Real Estate Tool Box – Once again the toolbox is a valuable part of our organization. Using one in the real estate business allows us to track whatever helps you find answers to common and reoccurring questions that will lead us to a satisfactory solution. The issues tab can be developed to include a section on due diligence requirements. When you make an offer to purchase it's very easy to filter for only those requirements applicable to this particular purchase, there to print a report that is attached to the purchase agreement, while maintaining a complete list of possible provisions that can be modified over time.

Tracking website user names and passwords – We are back to the human capital wearing out. If you are able remember every user name and password you've created you're a much smarter person than I. I have no ability to recall every one I've created. I created a CaseMap just for storing user names and passwords. For this type of information storage there must be some level of security. CaseMap is there to lend a helping hand. CaseMap allows the use of password protected entry. I have password protected a CaseMap file called "Website Passwords Membership Numbers" and in the fact tab I copy and paste all emails with that information. You can use the date and time function if necessary although I find that information unnecessary. When confronted with a web request for user name and password this file is very helpful. I open the website password file and then do a search for the website name which usually brings up the correct entry so I can then determine the user name and password previously assigned. Examples include travel related websites, credit card information, music, legal research sites and many others.

Personal Life – Family – CaseMap can create a list of family members and in the date and time column enter the people's date of birth. The fact tab entries may include their name and social security number. The persons tab entries when properly filled acts as an up-to-date address and phone book. This can be printed as a pdf and emailed to family members who can then assist in filling in any blanks.

NOTEMAP – A companion program by CaseSoft is NoteMap. It too has become a staple in our quest to remain organized. NoteMap is used to create a flow chart of tasks for the law firm, the commercial real estate properties and my own personal life. Nothing gets lost and it is quickly reviewed on weekends for planning the week's jobs. Priorities can be rearranged as I see fit and demands change. My personal task list is called "Mondays Job List" and includes sections for Lombardi Law Firm, Commercial Real Estate by location and a section for "Purely Personal things to do". The law firm case section is divided into subsections for "Cases in the Can", "Immediate Action", "Intermediate Action" and "Long Range Action". We create a "Hit List" for cases that are priority.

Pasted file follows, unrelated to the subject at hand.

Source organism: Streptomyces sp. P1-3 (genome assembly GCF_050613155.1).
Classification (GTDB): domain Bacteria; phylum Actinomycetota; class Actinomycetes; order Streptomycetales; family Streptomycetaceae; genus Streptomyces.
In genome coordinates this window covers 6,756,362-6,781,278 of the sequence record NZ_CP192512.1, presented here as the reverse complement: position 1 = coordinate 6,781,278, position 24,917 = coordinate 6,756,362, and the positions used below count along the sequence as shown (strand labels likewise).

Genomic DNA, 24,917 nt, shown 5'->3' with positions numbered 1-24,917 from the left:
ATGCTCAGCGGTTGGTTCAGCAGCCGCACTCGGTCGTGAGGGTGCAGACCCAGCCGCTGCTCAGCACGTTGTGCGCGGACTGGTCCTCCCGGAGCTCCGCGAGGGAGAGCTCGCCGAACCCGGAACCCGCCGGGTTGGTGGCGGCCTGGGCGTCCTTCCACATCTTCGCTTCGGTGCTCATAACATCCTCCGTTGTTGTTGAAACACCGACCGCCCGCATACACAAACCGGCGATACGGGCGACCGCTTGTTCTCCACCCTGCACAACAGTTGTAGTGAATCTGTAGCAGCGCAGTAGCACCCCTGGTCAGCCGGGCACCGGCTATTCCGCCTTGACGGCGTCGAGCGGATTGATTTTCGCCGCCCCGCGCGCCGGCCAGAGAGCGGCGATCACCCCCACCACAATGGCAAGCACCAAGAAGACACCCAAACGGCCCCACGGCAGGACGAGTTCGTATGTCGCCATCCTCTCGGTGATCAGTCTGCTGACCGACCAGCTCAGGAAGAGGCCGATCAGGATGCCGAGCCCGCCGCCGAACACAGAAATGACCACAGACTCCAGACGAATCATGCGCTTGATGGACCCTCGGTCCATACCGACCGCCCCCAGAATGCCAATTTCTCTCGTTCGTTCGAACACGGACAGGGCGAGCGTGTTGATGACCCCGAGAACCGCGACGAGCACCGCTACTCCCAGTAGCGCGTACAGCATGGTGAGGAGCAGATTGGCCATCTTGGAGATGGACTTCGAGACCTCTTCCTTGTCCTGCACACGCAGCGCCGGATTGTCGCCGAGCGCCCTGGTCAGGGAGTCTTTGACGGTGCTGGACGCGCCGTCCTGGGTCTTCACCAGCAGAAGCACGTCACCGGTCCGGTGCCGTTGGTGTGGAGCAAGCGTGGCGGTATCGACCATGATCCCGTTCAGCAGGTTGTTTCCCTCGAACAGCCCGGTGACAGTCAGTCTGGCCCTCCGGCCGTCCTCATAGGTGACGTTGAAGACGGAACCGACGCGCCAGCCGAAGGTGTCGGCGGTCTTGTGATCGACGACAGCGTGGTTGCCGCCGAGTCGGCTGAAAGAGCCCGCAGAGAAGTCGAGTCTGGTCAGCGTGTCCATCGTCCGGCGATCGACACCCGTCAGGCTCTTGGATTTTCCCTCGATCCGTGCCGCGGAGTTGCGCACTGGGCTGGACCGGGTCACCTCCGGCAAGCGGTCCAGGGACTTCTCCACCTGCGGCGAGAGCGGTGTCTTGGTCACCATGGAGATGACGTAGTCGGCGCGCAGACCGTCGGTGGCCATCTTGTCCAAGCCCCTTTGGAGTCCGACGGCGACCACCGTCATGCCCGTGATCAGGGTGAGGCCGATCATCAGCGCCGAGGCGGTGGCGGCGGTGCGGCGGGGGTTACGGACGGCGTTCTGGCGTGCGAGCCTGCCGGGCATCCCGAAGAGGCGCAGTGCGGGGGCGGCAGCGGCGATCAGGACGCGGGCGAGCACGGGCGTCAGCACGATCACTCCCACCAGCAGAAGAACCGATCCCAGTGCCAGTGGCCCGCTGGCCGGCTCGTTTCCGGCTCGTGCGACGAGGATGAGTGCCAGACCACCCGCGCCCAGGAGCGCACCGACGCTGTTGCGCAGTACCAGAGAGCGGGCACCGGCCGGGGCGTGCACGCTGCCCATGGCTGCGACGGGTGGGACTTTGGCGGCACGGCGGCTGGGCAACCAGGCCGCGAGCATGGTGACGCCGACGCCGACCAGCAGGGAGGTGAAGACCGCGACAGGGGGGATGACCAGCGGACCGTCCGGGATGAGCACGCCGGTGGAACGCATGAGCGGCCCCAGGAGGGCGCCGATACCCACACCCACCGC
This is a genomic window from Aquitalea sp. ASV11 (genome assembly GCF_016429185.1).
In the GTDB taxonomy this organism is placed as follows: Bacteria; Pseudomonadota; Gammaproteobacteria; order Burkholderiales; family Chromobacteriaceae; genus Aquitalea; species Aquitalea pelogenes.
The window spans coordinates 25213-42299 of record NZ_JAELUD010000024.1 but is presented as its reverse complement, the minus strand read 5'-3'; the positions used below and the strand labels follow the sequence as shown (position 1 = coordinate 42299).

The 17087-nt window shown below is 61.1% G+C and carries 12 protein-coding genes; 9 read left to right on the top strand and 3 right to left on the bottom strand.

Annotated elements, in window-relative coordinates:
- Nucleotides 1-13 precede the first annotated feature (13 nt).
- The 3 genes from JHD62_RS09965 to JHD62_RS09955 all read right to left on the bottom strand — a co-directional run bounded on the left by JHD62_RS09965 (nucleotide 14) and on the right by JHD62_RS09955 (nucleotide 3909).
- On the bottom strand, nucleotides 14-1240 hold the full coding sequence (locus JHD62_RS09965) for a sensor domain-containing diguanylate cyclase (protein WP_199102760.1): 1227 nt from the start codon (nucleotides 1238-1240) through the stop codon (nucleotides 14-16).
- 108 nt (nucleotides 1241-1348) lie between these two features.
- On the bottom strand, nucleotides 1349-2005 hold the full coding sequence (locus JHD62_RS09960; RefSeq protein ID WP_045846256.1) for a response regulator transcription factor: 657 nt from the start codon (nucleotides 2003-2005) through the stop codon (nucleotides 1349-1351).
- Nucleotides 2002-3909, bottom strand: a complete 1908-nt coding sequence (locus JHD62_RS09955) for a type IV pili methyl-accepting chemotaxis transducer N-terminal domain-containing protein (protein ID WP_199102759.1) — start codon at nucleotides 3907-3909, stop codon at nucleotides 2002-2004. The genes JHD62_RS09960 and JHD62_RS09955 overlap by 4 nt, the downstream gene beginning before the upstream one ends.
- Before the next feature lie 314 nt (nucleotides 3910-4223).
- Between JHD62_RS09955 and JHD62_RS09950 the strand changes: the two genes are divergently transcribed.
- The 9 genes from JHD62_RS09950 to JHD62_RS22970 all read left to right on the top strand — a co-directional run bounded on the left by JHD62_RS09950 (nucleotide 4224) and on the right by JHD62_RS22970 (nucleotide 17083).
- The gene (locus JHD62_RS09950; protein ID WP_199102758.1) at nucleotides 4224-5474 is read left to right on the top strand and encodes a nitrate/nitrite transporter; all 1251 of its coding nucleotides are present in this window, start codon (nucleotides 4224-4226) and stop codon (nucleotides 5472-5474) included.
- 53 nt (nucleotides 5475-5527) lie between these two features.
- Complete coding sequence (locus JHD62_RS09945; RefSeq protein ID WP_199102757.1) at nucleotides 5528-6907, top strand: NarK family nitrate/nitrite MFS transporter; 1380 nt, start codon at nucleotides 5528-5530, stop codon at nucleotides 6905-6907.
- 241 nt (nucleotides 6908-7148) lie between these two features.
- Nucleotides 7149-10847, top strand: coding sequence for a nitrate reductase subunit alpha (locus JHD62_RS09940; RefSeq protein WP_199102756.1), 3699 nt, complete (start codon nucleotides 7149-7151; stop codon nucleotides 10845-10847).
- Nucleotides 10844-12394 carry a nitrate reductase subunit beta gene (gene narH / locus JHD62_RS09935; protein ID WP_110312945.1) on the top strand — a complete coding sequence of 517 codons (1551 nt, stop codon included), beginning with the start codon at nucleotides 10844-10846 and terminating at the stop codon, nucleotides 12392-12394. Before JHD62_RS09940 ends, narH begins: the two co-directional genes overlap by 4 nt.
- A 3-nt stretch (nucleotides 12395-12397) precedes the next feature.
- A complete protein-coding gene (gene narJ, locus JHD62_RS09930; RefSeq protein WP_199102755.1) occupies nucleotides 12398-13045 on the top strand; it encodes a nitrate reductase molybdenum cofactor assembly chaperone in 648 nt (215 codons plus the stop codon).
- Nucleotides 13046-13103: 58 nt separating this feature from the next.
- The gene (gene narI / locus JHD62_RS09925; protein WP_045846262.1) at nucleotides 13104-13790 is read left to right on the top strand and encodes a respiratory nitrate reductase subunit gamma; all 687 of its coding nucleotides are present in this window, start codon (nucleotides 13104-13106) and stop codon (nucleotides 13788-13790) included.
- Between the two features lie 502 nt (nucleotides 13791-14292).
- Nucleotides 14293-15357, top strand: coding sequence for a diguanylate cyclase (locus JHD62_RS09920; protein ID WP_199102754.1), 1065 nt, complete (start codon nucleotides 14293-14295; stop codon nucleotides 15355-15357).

I find NoteMap very helpful for freewheel thinking. Notes are jotted down in any order. They are easily rearranged allowing priorities to be set and the ideas further developed. That's because simple buttons allow moving any note up, down, left or right (children). That way reorganizing the individual notes is a breeze. The ease of reorganizing your notes aids in creative thinking.

CONCLUSION - CaseMap and NoteMap are flexible organizational tools indispensable to any active litigation practice. After using these programs you will find other uses for both business and in your personal life. An African guide once said to me, "Anyone can eat an elephant, you just have to eat it one bite at a time." What these programs have done for me is to break down the steps of running these businesses into easily digested bites.




About the Author:

Stephen D. Lombardi heads the Lombardi Law Firm in West Des Moines, Iowa. He is a sole practitioner practicing primarily in trials with an emphasis on personal injury, professional negligence, product liability, defamation and worker's compensation cases. Mr. Lombardi also owns and manages commercial real estate and is knowledgeable about the fundamentals of investment real estate and valuing commercial property.